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Geopolitical Imaginations in Korea


Admission requirements

  • Elective course for MA International Studies Students and MA Asian (Korean) Studies Students

  • If a student has no prior knowledge of Korea, it is encouraged for him/her to read a book on modern Korean history before taking this course. Yet, this course is open to all students interested in geopolitics, nationalism and security of Korea in East Asia, without requiring prerequisite courses.


Seemingly politics is all about boundary-(re)making and boundary-deconstructing practices which are bound up with our notion of Self-Other relations (or inside-outside demarcation) often affecting our (un)conscious behavior in a daily life. Performing geopolitical ideas, constructing nationalisms and implementing security policies are the boundary-making practices par excellence in domestic as well as international politics. Geopolitical imagination is ‘a person’s (society’s) constellation of take-for-granted truths about the world and the way in which power should be utilized in that world’, and this imagination is essentially tied to boundary-making practices.

Against this backdrop, this course aims to explore modern Korea’s geopolitics, nationalism, security and their nexus by critically examining academic, cultural and official texts (which themselves are boundary-making practices) regarding Korea. The central question of this course is how Korea(s) has produced, reproduced and transformed its national boundaries. And the assumptions and implications of the process of Korea’s national boundaries are also discussed. This course consists of three parts. The first part examines various International Relations theories, main geopolitical concepts and different approaches to nationalism. The second part focuses on modern Korean nationalism and its implications for domestic, inter-Korean and international relations. The last part critically examines both Koreas’ writing of their boundaries though state policies/discourses. Although this course is based on political studies and International Relations, interdisciplinary and comparative approaches are welcomed and adopted throughout the course.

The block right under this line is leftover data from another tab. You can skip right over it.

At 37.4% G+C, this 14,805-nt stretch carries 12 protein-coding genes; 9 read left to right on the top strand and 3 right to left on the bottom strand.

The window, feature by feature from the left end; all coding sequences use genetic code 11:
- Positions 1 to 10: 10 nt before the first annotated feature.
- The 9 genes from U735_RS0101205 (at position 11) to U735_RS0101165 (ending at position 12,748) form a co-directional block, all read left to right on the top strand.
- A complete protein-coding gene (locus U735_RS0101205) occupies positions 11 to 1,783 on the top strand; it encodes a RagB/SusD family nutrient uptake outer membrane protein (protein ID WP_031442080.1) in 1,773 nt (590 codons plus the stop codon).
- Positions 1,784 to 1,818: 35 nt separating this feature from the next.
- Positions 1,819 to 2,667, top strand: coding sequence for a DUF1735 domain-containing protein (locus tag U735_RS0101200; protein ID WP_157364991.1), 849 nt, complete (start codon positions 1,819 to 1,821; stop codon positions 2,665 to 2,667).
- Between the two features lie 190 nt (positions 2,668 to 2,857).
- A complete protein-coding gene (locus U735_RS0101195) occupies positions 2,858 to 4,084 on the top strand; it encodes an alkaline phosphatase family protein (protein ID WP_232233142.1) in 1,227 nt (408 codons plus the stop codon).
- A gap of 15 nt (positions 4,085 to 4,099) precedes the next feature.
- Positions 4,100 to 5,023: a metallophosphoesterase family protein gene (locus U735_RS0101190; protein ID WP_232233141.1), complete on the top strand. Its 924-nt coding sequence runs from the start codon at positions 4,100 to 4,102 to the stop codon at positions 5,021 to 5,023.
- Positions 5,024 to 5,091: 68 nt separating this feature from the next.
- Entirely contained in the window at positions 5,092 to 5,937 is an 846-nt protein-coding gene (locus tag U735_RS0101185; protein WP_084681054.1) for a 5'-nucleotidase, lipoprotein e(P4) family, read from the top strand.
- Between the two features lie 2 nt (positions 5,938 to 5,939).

Course objectives

By the end of the course students will – have developed a comprehensive and considered understanding of geopolitics, nationalism and security in Korean contexts – have developed a critical understanding of the scholarly literature – be able to work with and be critical of key conceptual approaches such as various International Relations theories, theoretical approaches to identity and geoplitics – be able to critically analyze academic and public sources – be able to identity salient issues and new areas for research within the field – have enhanced their critical, evaluative, analytical, communicative and problem-solving skills through participation in class discussions, research and problem-solving activities, presentation of research, and essay-writing.


This is a fat course, with two meetings per week in block 4.
See the website .

Mode of instruction

Lecture, Seminar and Presentation

Course Load

3 journal articles (or book chapters) per week & Making one critical-analytical question to each given paper

Assessment method

Final grades for this module will be based on:
1. Attendance: 10%
2. Participation: 20%
3. Presentation: 20%
4. Long Essay: 50%


A detailed syllabus will be posted on Blackboard the week before the start of the course. All course-related messages and additional academic information will also be found on Blackboard over the course of the semester.

Reading list

Dittmer, Jason. 2010. Popular Culture, Geopolitics, and Identity. New York: Rowman & Littlefield.
Shin, Gi-Wook. 2006. Ethnic Nationalism in Korea: Genealogy, Politics, and Legacy. Stanford: Stanford University Press.
Em, Henry H. 2013. The Great Enterprise: Sovereignty and Historiography in Modern Korea. Durham: Duke University Press.
Ozkirimli, Umut. 2010. Theories of Nationalism: A Critical Introduction. Basingstoke: Palgrave.
Kim, Samuel S. 2006. The Two Koreas and the Great Powers. Cambridge: Cambridge University Press.


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